Repelling Snakes

Don’t panic. Follow these tips for safely removing snakes from your home.

| November 2018

  • Most species of snakes, like this garter snake, are harmless and beneficial.
    Photo by Kip Ladage
  • Former wildlife rescue and rehabilitation manager Andrea Dawn Lopez takes her knowledge of how to handle situations involving animals and compiles them in this practical handbook on how to deal with wildlife-related problems and concerns.
    Photo courtesy of University of North Texas Press

If you’re having a problem with rodents or insects, one of the best things you can do is allow these snakes to live in your yard.

If this isn’t something you can do, it may be easier than you thought to humanely repel the snakes. If you’re noticing several snakes around your home, it could be that you have a rodent problem or an insect problem. That may be a result of leaving food scraps lying around, or too many nooks and crannies in and around your home that need to be sealed up. If you have a rodent problem you’ll need to fix that first. Otherwise, you’ll have snakes on a regular basis. As long as the food source is there, they’ll keep coming around.

Next, take a look around your home to see what type of environment you might be offering these snakes. They like warm, dark places to hide. If your yard is full of rock piles, wood piles, or trash piles, you may be providing excellent homes for snakes. Tall weeds and low brush may also provide good homes for snakes. The first step to discourage snakes is to clean up all of these piles, taking away their places to hide. Keep any tall weeds or grasses cut low. This will also eliminate hiding places and discourage them from loitering in your yard.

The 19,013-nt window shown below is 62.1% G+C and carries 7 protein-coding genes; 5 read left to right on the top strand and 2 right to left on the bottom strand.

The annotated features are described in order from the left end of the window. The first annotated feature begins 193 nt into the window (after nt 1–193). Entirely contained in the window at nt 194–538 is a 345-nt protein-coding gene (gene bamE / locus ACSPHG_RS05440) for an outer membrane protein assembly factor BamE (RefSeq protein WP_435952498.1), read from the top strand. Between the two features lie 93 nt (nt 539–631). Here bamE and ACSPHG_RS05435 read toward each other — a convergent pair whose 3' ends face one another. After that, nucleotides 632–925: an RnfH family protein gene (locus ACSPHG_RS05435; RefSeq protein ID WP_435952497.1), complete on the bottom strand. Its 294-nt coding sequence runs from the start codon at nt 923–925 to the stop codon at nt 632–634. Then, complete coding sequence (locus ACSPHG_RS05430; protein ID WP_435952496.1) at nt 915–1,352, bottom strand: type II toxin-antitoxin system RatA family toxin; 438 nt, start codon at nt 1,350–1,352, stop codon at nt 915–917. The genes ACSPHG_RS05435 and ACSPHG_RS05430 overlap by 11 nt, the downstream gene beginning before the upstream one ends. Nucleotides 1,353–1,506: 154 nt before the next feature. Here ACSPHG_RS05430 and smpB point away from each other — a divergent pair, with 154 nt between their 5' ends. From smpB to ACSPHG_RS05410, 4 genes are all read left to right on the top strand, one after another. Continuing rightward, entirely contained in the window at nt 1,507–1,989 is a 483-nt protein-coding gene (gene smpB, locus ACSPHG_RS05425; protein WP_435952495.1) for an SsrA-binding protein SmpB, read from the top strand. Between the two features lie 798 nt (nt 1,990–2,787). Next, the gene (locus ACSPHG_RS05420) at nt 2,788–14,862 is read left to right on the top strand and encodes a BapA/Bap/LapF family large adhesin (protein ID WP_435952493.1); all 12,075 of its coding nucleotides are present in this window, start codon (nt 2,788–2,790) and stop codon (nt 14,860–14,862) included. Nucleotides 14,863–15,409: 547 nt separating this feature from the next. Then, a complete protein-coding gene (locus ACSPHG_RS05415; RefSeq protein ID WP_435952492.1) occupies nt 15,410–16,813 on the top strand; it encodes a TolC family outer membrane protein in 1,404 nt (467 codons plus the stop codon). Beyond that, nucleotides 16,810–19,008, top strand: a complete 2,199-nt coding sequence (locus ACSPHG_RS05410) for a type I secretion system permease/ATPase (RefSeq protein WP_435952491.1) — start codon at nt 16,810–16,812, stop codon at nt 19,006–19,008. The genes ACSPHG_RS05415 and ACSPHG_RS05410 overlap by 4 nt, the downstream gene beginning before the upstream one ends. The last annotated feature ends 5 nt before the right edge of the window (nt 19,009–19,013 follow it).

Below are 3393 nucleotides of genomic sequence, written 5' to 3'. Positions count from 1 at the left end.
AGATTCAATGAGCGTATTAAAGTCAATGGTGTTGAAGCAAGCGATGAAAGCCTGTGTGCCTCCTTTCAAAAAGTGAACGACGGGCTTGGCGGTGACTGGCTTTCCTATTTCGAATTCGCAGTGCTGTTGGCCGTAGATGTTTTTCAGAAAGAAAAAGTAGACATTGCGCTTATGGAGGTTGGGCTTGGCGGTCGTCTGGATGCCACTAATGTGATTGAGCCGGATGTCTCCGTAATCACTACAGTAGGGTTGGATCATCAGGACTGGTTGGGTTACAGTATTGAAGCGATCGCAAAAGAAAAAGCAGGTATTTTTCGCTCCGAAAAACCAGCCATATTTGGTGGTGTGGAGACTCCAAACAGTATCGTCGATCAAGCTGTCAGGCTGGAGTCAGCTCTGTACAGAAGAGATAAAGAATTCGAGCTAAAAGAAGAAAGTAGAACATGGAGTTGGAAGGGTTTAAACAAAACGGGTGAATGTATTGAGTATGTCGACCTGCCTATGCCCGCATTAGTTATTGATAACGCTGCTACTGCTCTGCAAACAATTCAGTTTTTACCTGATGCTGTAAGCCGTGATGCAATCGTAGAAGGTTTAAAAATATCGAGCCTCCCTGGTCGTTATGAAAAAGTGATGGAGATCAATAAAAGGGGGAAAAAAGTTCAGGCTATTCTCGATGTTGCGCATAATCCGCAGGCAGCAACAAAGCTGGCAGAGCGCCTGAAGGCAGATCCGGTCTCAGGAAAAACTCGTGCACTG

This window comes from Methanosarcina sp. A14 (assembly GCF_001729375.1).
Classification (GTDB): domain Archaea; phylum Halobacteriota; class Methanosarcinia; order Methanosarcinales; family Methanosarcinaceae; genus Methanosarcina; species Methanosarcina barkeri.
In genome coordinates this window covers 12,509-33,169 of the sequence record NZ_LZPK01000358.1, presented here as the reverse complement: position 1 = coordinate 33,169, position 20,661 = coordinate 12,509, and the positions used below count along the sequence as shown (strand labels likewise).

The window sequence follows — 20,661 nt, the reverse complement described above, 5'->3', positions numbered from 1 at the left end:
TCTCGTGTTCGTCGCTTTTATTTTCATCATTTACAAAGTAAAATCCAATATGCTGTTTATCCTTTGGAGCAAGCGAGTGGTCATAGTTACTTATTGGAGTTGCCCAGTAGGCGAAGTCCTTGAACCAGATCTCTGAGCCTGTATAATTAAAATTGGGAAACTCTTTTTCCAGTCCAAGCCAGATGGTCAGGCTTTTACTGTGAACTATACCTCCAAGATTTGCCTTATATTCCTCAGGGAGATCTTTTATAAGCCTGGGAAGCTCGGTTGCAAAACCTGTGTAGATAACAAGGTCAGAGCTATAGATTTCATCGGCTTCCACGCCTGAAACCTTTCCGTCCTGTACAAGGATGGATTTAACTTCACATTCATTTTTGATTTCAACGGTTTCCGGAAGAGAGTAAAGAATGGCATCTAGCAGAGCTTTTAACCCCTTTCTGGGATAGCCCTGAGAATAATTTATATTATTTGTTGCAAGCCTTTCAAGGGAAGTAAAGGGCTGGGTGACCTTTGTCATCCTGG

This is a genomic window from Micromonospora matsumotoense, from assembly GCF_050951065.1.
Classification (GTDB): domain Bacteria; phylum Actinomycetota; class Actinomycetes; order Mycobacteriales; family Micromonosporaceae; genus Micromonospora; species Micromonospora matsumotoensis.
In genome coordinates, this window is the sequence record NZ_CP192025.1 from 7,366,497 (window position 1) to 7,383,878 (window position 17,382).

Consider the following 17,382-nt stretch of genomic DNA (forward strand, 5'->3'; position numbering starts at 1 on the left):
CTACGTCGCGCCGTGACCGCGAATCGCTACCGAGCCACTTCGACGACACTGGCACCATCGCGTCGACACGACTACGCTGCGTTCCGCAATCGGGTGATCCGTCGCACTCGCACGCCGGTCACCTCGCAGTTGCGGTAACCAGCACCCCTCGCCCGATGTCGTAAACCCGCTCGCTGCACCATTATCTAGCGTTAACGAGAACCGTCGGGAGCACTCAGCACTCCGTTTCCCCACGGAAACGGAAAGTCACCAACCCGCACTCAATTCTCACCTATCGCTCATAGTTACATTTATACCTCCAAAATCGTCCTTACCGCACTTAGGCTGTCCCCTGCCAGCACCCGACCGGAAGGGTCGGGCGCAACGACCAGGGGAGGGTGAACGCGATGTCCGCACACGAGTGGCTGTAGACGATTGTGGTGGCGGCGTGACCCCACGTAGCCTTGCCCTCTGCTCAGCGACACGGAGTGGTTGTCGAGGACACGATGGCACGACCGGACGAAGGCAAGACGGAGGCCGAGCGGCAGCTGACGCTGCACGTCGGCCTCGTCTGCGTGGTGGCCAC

Take a look at the foundation of your home. Loose boards that have rotted and fallen to the side will also provide places for snakes to hide. Be sure to carefully inspect the foundation of your home and seal up any nooks and crannies that could be good homes for snakes.



If you already have snakes living under your home, garage, shed, or porch, you can repel them the same way you would any other   wild animal. Try to place a light in the dark area to make it unpleasant for the snake. You can also toss ammonia-soaked rags back into the area. Sprinkle cayenne pepper or naphthalene flakes in there as well. These smells should make it too uncomfortable for the snake, causing him and others to leave. Don’t dump any of these products directly on the snake because this will just cause agony. There are also commercial snake repellents available. However, there are mixed reports on how effective these really are.

Use these repellents for about a week. Sprinkle baby powder in front of the entrance to the hiding place. This will give you a way to see if the snake is coming and going. If you don’t see any tracks after a few days, the snake is most likely gone. At that point, seal up any holes and replace any loose boards, permanently sealing off the area. While you’re doing this, you may want to put some metal flashing around the foundation of your home, extending it several inches below the ground. This will discourage any tunneling.






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